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Which Power of Attorney is Right For Your Situation?

What’s the difference between the two types of power of attorney? When drafting your estate plan, you and your attorney must account for what happens to your children and your assets after you die. But your plan must also spell out your wishes for making financial and medical decisions if…

Assets with sentimental value require extra planning

When planning your estate, you’re likely focused on major assets, such as real estate, investments and retirement plans. But it’s also important to “sweat the small stuff” — your tangible personal property. Examples include jewelry, antiques and photographs. These personal items — which often have modest monetary value but significant…

You Have Options when Addressing Life Insurance in your Estate Plan

Life insurance has long provided a source of liquidity to pay estate taxes and other expenses. But, with the estate tax exemption currently set at an inflation-adjusted $10 million ($11.40 million for 2019), estate taxes are no longer a concern for many families. Nonetheless, life insurance offers many benefits for nontaxable estates….

Estate planning for single parents requires special considerations

Here’s a fast fact: The percentage of U.S. children who live with an unmarried parent has jumped from 13% in 1968 to 32% in 2017, according to Pew Research Center’s most recent poll. While estate planning for single parents is similar to estate planning for families with two parents, when…

Properly funding your revocable trust is the key to unlocking its benefits

If your estate plan includes a revocable trust — also known as a “living” trust — it’s critical to ensure that the trust is properly funded. Revocable trusts offer significant benefits, including asset management (in the event you become incapacitated) and probate avoidance. But these benefits aren’t available if you…

Companion piece: Create a “road map” for your estate plan

No matter how much effort you’ve invested in designing your estate plan, your will, trusts and other official documents may not be enough. Consider creating a “road map” — an informal letter or other document that guides your family in understanding and executing your plan and ensuring that your wishes…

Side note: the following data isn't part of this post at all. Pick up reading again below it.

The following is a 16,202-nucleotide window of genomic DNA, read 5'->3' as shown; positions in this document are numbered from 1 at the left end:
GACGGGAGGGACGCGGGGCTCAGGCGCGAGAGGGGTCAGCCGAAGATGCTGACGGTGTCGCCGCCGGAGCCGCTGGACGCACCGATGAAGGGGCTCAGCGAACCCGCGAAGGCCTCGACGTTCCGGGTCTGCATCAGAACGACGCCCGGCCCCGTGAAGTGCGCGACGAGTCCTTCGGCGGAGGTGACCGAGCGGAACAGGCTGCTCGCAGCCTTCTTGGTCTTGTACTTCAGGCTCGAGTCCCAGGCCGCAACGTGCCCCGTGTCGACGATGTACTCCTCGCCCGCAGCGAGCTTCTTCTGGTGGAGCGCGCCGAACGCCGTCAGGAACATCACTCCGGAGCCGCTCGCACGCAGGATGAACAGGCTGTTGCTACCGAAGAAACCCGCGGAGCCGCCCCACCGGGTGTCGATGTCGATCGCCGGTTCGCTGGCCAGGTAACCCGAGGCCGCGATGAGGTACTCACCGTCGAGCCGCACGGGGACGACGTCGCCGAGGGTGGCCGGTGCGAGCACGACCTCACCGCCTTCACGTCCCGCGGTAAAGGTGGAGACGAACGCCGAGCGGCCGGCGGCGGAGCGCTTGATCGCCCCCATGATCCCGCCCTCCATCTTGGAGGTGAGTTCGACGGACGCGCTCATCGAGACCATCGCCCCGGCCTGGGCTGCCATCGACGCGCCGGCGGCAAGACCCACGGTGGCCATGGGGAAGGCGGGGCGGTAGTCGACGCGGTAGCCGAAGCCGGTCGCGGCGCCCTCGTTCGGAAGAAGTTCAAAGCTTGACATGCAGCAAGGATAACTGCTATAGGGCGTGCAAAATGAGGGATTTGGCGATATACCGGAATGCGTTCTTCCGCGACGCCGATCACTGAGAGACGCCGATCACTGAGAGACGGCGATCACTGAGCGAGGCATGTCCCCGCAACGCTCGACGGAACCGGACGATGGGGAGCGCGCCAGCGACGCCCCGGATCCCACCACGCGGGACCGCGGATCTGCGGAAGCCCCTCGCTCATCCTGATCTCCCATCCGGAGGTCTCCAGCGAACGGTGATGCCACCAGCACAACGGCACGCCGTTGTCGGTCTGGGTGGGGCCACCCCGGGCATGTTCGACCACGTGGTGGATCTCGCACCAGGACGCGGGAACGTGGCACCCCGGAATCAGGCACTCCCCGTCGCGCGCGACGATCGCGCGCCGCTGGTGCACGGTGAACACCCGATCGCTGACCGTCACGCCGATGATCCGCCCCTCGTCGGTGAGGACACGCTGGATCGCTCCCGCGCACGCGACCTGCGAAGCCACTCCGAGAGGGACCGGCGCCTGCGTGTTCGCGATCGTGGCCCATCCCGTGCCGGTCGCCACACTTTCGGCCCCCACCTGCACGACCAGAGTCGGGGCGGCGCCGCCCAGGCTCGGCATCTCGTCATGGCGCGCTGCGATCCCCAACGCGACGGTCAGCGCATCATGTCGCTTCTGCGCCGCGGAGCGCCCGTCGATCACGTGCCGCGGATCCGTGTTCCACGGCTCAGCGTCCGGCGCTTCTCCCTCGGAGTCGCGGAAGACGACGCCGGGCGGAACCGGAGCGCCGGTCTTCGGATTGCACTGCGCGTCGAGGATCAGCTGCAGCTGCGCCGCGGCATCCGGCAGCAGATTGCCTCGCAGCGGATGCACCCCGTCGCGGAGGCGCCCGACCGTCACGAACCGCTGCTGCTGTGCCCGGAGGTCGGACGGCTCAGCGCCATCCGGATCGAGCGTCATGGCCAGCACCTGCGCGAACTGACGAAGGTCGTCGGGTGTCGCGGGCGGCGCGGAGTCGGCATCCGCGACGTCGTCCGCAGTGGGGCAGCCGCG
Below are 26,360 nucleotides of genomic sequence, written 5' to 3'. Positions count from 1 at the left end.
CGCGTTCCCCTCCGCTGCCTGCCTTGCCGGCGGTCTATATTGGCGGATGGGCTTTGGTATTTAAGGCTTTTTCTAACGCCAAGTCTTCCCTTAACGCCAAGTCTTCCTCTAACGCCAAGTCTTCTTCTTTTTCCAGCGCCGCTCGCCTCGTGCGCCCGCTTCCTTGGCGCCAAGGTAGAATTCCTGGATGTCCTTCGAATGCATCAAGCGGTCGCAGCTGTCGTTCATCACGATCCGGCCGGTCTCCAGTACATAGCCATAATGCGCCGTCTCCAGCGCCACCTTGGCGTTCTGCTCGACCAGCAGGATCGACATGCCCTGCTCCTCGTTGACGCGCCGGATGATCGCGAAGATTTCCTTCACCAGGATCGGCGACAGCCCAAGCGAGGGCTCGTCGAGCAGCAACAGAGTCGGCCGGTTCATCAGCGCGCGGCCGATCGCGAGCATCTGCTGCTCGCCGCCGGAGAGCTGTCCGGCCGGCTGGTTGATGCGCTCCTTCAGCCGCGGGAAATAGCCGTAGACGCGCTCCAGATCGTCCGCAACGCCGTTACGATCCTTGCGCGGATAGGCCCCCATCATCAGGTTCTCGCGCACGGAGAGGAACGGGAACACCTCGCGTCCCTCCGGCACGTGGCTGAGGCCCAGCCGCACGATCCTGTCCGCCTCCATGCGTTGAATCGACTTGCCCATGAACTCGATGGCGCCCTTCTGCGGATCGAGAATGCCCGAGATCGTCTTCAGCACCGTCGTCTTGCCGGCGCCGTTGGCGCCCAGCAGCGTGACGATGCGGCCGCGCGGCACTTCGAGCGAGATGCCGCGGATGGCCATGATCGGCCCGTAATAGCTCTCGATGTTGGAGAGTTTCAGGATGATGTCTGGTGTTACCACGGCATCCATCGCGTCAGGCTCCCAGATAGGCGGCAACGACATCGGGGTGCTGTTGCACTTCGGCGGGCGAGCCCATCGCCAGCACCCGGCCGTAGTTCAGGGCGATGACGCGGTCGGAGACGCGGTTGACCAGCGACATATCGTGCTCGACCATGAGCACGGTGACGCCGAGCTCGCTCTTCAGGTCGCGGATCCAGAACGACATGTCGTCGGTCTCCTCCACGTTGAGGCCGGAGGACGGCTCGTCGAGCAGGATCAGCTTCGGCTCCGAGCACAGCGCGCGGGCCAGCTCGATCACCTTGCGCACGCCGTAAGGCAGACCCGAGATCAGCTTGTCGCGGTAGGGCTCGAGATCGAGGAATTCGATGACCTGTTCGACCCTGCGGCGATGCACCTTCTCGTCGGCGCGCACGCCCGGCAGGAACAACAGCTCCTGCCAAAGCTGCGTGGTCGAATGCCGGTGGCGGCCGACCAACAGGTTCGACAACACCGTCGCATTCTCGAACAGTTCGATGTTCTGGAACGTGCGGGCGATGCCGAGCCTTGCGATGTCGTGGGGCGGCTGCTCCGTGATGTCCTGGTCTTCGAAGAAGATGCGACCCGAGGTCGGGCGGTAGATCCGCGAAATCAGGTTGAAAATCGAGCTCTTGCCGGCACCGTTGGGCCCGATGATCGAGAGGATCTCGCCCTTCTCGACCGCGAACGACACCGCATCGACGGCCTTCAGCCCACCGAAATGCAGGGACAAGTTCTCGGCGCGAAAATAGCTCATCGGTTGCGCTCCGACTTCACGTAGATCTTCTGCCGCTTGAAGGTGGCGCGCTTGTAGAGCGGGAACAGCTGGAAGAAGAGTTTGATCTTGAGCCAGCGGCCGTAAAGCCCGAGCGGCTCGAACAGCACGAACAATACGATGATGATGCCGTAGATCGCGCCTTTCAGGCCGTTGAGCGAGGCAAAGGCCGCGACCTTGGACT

Hastily Choosing an Executor Can Lead to Problems After Your Death

Choosing the right executor — sometimes known as a “personal representative” — is critical to the smooth administration of an estate. Yet many people treat this decision as an afterthought. Given an executor’s many responsibilities and complex tasks, it pays to put some thought into the selection. Job description An…

Estate Planning Lite: College-aged Children Need a Basic Estate Plan

If your son or daughter are currently in college, encourage them to consider a setting up a basic estate plan so that you understand what their wishes are at this stage of his or her life. Let’s take a closer look at three such documents: Advance Health Care Directive. With…

Your Original Will: Does your Family Know Where to Locate it?

In a world that’s increasingly paperless, you’re likely becoming accustomed to conducting a variety of transactions digitally. But when it comes to your last will and testament, only an original, signed document will do. A photocopy isn’t good enough Many people mistakenly believe that a photocopy of a signed will…

What Every Business Owner Should Know About Buy-Sell Agreements

If you own part of a business, the subject of a buy-sell agreement has probably come up with your co-owners, and if it hasn’t, then it should. The purpose of a buy-sell agreement is to provide for an orderly transition of ownership interests when certain specified events occur, e.g., an…